While celebrating our anniversary this week with a trip along the southern Oregon coast, my husband and I visited one of our favorite stops—Shore Acres State Park, south of Coos Bay. Whether you are an avid gardener seeking floral beauty, a writer seeking setting for a book, or a tourist out for a great hike, this park has it all.
The park is a formal English garden, complete with a caretaker’s cottage, and was once part of the estate of pioneer lumberman and shipbuilder Louis J. Simpson. Perched on a bluff above the Pacific Ocean, the estate originally featured a summer home, a lavishly furnished three-story mansion surrounded by five acres of formal gardens.
One end invites the visitor to view a hundred-foot Japanese style lily pond bordered by an oval pathway, complete with miniature pagodas and arched footbridges. Many of the original plants were shipped in from around the world. A fire destroyed the mansion in 1921 and Simpson tried to rebuild—a hotel on an even grander scale—but the economics of the times and huge losses in the stock market crash of 1929 saw the project fall into disrepair. The State of Oregon bought the grounds for a park in 1942, razing what was left of the structure.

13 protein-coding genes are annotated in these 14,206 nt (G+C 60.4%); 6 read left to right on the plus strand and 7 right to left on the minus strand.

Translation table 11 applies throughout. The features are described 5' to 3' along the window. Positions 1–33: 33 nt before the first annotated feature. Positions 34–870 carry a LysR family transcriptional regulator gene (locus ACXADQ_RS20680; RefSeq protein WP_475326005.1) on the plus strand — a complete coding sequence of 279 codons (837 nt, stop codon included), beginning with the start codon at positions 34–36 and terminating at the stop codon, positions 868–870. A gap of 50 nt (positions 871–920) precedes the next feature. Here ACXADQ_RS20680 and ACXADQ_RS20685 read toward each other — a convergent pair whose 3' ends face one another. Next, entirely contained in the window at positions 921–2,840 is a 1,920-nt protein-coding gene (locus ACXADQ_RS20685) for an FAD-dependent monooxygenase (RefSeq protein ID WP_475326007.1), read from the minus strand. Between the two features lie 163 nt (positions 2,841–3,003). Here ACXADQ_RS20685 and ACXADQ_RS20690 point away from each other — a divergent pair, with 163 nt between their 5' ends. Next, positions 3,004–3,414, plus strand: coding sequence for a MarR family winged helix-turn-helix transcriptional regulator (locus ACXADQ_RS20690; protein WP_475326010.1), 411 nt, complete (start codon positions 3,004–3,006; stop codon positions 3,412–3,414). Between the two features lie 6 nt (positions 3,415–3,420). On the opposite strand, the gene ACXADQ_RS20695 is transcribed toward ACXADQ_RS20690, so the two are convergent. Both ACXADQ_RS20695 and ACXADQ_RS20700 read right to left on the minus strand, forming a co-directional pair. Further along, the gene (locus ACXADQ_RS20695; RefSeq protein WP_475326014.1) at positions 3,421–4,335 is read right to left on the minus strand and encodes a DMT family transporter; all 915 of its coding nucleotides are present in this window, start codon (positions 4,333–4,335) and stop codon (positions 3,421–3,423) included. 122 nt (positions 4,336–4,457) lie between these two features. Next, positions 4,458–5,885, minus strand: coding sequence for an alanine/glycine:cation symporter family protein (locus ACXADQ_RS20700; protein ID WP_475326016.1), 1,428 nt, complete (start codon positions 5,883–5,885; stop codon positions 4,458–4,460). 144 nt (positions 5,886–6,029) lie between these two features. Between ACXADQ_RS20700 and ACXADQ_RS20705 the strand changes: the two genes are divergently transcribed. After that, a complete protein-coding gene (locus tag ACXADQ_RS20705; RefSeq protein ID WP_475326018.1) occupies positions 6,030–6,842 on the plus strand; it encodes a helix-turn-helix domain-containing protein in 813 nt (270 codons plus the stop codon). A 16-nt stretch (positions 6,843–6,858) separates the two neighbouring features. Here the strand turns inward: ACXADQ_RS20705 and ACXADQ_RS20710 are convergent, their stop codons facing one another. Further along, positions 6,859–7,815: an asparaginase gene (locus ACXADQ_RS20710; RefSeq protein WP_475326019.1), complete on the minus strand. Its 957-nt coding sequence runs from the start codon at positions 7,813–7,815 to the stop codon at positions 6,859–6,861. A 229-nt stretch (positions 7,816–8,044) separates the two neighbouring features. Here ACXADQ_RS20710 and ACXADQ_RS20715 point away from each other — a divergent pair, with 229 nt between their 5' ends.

Author Jane Kirkpatrick used the estate as the setting for her historical novel, A Gathering of Finches (1997). As I walked the paths weaving their way among the flowers and hedges, I could remember bits of Kirkpatrick’s book and the fates of the characters so caught up in their quest for wealth and prestige, yet not finding satisfaction for their thirsty souls.
The garden is a tribute to Simpson’s success, leaving a living legacy for those of us who have followed him. However, inside the observation building, built on the site where the house once stood overlooking the Pacific, are pictures of all Simpson lost in the Fourth of July fire, 192l, reminding the viewer how fleeting wealth can be.
Seeing the pictures of what once existed at Shore Acres, I was reminded of the verses in Matthew 6:19,20a (NKJV):
“Do not lay up for yourselves treasures on earth, where moth and rust destroy and where thieves break in and steal, but lay up for yourselves treasures in heaven. . . (21) For where your treasure is, there your heart will be also.”